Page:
It occurred to me that I might be over-simplifying the work involved in assembling the engine. It’s not quite like Legos, or Ikea furniture. It’s not all roses. There’s quite a bit of finagling, undoing, redoing, rigging, etc…
Before I get into details, I took another flight lesson today for tailwheel. More of the same, 3-point landings, wheel landings, with one notch of flaps, with no flaps. We practices some short field take offs and landings today too. Oh, Larry had me do that one wheel thing all the way down the runway. So as we cruise down the runway, we pick up tha tail then push the ailerons right to pick up the left wheel. The whole plans angled up in the air with one wheel touching and it’s almost as though the right wing is about to touch the ground. But with proper command of the controls, we hold this position all the was down the runway. Since we’re almost at rotation speed (flying speed), it’s not until there’s maybe 100 feet of remaining runway that we lift off and straighten out. Fun!
This missing washer turned out to be very elusive. It’s not your ordinary washer. See picture below. It’s about a 1/4 inch thick, which I’m told is to handle the high torque of the cylinder head. I tried Ace Hardware. They sent me to AutoZone. They sent me to a Porsche Service shop (remember it’s a Volkwagen engine… VW owns Porsche.) They left me hanging so I tried Home Depot. They sent me to Harley Davidson, and they had a nearly identical washer! It’s silver and slightly bigger, but it’s also a cylinder head washer and it fits!
Ok, so the un-Rose-like aspects to name a few:
- One of the cylinders wasn’t fitting flush with the casing. Good thing I noticed, because hot oil would love to escape a running engine through that gap. It was caused by some metal ridged which I assume are artifacts of the molding process. A bit of dexterous Dremel work took care of that.
- Some of the cylinder struts (long bolts that hold the cylinders to the casing) are too long. They prevent pieces from fitting. They had to be cut. At first I tried a hack saw and an oscilating multi-tool, and although they worked, it took about 15 minutes and lot of elbow greece to cut one strut. The DVD mentioned a griding blade so I picked on up at Ace, and OMG does that work better. Cuts metal like butter and produces a fireworks show to boot.
- The push rods (seated against camshaft and rocker arms to open valves) needed to be cut to length. Thank goodness I had the grinding blade. But I began to fret because try as I might, I could not get each push rod to be the exact same length. Fortunately, the rocker arms about screws for fine tune adjestment.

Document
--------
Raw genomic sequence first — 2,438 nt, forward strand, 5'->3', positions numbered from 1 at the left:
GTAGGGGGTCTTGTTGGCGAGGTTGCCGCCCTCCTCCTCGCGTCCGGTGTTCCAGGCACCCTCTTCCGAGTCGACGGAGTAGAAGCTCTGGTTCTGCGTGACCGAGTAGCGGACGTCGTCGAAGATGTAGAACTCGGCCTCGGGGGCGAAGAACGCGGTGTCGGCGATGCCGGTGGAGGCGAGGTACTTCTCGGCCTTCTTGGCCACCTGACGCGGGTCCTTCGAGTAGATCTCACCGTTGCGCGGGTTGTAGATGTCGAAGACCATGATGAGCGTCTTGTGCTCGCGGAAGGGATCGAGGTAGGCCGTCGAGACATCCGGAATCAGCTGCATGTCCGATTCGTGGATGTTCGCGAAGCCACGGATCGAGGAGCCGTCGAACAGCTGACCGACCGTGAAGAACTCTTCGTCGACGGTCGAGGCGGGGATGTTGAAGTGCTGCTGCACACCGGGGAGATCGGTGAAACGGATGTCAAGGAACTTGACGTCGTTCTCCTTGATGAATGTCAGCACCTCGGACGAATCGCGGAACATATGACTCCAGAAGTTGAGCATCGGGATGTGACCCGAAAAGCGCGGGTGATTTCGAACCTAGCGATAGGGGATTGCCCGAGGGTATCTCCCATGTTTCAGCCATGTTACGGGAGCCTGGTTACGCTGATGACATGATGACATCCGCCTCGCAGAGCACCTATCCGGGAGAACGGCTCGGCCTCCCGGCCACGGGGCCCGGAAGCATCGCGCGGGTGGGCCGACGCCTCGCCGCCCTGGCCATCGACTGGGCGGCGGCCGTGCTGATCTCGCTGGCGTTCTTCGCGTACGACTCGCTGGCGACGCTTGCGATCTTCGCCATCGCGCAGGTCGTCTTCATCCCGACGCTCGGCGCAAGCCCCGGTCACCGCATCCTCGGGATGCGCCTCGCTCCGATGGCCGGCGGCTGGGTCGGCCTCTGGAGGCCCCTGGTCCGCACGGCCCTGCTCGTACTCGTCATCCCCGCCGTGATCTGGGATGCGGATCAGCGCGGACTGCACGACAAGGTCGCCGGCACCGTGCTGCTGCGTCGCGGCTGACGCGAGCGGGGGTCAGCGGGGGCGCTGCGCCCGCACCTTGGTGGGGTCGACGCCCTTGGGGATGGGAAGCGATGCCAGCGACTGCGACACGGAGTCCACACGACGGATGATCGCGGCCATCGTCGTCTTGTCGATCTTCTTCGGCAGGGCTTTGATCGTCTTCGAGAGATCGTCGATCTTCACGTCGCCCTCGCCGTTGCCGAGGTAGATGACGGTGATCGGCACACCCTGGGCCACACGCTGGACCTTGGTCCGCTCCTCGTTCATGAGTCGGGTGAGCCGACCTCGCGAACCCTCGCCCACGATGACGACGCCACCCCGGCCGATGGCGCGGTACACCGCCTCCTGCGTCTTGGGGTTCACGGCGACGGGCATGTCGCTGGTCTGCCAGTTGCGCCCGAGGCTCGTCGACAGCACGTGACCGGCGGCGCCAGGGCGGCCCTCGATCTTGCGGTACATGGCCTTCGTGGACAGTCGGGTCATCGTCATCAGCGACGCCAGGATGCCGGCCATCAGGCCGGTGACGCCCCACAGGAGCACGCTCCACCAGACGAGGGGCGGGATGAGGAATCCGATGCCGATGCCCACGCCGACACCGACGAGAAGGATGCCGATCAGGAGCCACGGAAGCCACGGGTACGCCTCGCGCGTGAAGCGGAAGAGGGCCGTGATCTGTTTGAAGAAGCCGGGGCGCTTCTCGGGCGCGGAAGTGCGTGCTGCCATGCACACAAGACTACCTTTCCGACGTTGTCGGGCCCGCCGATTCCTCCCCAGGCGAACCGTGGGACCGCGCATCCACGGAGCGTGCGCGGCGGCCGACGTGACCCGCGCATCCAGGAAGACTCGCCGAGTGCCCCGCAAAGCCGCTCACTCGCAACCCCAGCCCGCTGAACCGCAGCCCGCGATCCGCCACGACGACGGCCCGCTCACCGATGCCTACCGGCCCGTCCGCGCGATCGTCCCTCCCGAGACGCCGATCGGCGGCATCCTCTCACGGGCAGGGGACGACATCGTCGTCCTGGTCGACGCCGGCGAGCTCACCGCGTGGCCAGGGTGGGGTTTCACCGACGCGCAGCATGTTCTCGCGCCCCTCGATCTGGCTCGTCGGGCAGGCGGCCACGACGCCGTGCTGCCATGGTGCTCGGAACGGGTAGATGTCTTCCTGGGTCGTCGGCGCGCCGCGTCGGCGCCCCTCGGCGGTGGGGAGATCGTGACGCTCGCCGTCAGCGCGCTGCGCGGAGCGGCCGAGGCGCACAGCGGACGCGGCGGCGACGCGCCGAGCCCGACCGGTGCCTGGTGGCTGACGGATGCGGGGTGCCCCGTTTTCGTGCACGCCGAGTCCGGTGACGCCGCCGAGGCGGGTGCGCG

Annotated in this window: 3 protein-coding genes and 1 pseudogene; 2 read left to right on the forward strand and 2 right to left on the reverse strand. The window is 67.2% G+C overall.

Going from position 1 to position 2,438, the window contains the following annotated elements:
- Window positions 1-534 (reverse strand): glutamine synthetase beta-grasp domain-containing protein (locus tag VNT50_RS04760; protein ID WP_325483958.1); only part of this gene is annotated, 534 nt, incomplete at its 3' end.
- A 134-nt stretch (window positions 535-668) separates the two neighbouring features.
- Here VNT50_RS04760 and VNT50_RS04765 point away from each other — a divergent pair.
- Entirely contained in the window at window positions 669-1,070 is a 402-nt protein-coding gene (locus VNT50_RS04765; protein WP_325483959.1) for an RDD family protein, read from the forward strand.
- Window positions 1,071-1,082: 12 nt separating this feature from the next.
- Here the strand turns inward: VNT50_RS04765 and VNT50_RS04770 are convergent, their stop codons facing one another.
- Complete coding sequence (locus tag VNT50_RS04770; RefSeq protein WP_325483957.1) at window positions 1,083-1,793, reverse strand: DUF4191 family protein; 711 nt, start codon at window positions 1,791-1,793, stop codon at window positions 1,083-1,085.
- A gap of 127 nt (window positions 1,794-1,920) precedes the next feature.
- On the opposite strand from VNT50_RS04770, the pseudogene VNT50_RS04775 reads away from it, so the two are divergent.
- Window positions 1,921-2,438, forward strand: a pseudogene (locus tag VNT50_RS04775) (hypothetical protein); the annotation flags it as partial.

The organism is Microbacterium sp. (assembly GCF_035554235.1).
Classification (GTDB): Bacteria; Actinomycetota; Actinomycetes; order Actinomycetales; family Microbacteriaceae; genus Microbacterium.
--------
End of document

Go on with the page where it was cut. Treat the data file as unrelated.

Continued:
- The bolts that hold the rocker arm onto the cylinder head got a bit deformed. See picture. My fault. I didn’t screw the bolts in all the way apparently (see double nut trick below). When I torqued the rocker arms on, they dug into the bolts. Then they wouldn’t come off! After 30 minuted of careful convincing, I did get the rocker arms off, but then they wouldn’t go back on! The deformity blocked them. I was able to grind the deformity down with the my grinding wheel (not to be confused with the hand-held grider) and use the double nut trick to make sure they were all the way in.
- On the topic of rocker arms… I had to bolt them on, then take them off, then bolt them on, then off…. at least a dozen times! With all the alignment, measuring, and what not. I couldn’t believe it. Maybe that’s why they come with only two, big, easy to handle nuts.
A recurring theme in this engine assembly is bolts with threads on each side and not hex head, or phillips head, or anything means to make sure they are on tight. See the bevel rocker arm bolt below as an example. My soft programmer fingers can only grip metal threads so hard. How does one tighten or loosen such bolts effectively? The Double Nut Trick! What you do is put two nuts on the bolt. Tighten them up against each other and then use the nut opposite the direction you want to go. This allows you to use a wrench and tighten as hard as you want, or until the nut/bolt cross-thread. This trick is probably common sense to a mechanic. But when the assembly DVD alluded to it, I immediately tried it and was ecstatic. I’ve used the trick dozens of times already,
The plans arrived! I was expecting a book of instructions. What I got was a ~100 pages of 3’x2’ engineering schematics. I’m geeking out.